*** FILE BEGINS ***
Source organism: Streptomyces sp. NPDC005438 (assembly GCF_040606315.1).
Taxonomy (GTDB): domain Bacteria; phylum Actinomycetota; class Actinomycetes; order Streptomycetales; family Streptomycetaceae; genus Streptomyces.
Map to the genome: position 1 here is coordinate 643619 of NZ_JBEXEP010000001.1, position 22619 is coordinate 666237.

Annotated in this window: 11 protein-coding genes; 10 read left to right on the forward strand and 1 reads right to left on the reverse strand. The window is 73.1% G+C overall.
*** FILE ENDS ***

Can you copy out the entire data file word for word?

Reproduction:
Source organism: Streptomyces sp. NPDC005438 (assembly GCF_040606315.1).
Taxonomy (GTDB): domain Bacteria; phylum Actinomycetota; class Actinomycetes; order Streptomycetales; family Streptomycetaceae; genus Streptomyces.
Map to the genome: position 1 here is coordinate 643619 of NZ_JBEXEP010000001.1, position 22619 is coordinate 666237.

Annotated in this window: 11 protein-coding genes; 10 read left to right on the forward strand and 1 reads right to left on the reverse strand. The window is 73.1% G+C overall.